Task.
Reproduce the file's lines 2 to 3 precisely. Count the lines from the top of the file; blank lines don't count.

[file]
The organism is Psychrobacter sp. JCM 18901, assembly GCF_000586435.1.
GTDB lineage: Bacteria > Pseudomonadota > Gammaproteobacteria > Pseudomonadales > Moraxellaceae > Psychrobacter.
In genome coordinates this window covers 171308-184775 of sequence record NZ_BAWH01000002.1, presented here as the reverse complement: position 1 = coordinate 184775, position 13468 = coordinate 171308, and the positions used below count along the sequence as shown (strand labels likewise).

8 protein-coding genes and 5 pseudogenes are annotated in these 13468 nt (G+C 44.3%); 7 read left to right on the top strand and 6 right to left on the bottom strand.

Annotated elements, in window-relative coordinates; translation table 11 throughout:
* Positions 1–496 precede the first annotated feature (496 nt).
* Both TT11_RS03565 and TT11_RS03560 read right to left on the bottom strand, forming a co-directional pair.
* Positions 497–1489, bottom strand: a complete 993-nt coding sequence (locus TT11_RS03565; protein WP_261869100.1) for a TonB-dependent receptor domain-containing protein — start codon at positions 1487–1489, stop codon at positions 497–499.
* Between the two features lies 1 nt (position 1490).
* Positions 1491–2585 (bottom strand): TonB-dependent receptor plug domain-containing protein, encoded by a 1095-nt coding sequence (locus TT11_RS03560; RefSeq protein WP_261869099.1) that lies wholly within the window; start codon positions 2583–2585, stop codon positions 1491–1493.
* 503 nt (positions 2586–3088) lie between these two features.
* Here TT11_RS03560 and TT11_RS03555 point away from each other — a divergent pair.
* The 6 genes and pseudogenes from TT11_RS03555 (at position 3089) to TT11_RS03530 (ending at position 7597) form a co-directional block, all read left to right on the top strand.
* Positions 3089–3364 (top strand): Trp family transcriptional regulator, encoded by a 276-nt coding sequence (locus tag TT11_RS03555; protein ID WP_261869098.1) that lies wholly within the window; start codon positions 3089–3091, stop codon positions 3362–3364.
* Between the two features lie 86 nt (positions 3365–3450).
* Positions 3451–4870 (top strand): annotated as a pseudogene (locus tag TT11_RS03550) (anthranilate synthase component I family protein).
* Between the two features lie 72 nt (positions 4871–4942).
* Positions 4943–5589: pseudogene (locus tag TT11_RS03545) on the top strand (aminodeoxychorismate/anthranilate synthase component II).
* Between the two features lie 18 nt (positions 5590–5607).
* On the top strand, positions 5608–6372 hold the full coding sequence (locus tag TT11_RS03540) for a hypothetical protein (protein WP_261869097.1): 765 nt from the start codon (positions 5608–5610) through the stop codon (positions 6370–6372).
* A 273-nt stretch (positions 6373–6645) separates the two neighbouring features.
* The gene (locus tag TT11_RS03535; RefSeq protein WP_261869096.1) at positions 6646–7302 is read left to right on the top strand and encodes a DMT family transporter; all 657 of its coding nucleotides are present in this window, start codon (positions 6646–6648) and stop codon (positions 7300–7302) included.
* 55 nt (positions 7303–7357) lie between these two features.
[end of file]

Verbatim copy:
GTDB lineage: Bacteria > Pseudomonadota > Gammaproteobacteria > Pseudomonadales > Moraxellaceae > Psychrobacter.
In genome coordinates this window covers 171308-184775 of sequence record NZ_BAWH01000002.1, presented here as the reverse complement: position 1 = coordinate 184775, position 13468 = coordinate 171308, and the positions used below count along the sequence as shown (strand labels likewise).